He first became interested in politics after the attacks of 9/11. He was 13 at the time. “You’re sort of in a mode where you’re old enough to be aware of what’s happening, but too young to really understand. And I wanted to understand,” he says. His allegiance to the NDP, he says, dates to 2004. He served as president of the Young New Democrats of Quebec and co-president of McGill’s NDP club. Shortly before being elected, he completed a bachelor’s degree in political science and history. During the campaign he was still studying, and his campaign, he says, didn’t have enough money for lawn signs. He rode his bike to do some door-to-door canvassing.
Now he enthuses about the work. He quibbles with the suggestion that he has something to prove—“I don’t like to say ‘prove’ something because that starts us pretty low”—but he thinks he’s showing people that he can do this job, and perhaps changing Ottawa in the process. “A lot of people think that there’s young MPs now, so the change is going to come automatically,” he says. “I think that’s oversimplifying because of the role we can play as part of a larger group. And part of that change comes from just the openness of people that are with other parties, in the riding even. People are used to dealing with older MPs, let’s say, and I think that their attitudes change from dealing with us and realizing what we can do.”
How Dubé, Borg, Liu and Freeman got here is a matter of math. In the first place, of course, they each received the most votes in the ridings in which their names were on the ballot. Beyond that, there is the arithmetic that informs a national campaign. To be taken seriously as a national presence, a federal party is expected to field candidates in all (or very nearly all) 308 ridings. But how many of those ridings a party can reasonably hope to win varies wildly. Of the 75 ridings in Quebec, for instance, the NDP was focused primarily on three when the spring campaign began. If their poll numbers improved, they thought they might have a shot at six. That left 69 ridings in which NDP candidates had to be fielded without any particular likelihood of winning. In the four ridings won by Dubé, Borg, Liu and Freeman, no NDP candidate had finished better than fourth in either of the previous two elections.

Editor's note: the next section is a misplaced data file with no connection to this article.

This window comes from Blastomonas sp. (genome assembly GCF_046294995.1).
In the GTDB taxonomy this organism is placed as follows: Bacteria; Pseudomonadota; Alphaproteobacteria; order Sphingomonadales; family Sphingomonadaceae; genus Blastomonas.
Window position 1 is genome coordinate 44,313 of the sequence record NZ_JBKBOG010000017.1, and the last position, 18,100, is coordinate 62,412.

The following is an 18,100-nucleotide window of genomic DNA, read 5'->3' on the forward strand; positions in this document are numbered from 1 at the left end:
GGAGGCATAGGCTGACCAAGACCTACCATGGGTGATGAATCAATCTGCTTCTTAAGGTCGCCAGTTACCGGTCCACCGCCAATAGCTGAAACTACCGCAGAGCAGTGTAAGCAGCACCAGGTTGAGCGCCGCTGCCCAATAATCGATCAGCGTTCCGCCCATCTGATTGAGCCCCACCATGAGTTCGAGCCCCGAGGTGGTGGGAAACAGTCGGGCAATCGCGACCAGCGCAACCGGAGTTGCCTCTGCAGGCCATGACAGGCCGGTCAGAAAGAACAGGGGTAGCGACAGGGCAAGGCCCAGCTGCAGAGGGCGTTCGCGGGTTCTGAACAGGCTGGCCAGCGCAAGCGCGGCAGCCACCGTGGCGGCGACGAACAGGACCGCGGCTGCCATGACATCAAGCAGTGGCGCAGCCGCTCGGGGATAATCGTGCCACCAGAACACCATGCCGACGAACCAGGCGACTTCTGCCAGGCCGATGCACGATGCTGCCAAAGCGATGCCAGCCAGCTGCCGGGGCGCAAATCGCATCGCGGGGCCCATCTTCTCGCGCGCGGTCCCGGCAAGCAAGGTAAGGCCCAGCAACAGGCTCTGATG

Precious resources are not wasted where there is presumably no hope of victory, but party supporters, no matter how few and far-?ung, need an outlet for their vote. And parties, at least under the per-vote subsidy that is now being phased out, stood to gain financially from every vote received. Party members, organizers and officials end up standing for election. Enthusiastic students from campus associations and youth wings find their way onto a few ballots. Unless something remarkable happens, it’s unlikely anything will ever come of it. But something remarkable is what happened—the NDP winning 59 seats where, just a few years ago, one was considered a profound breakthrough.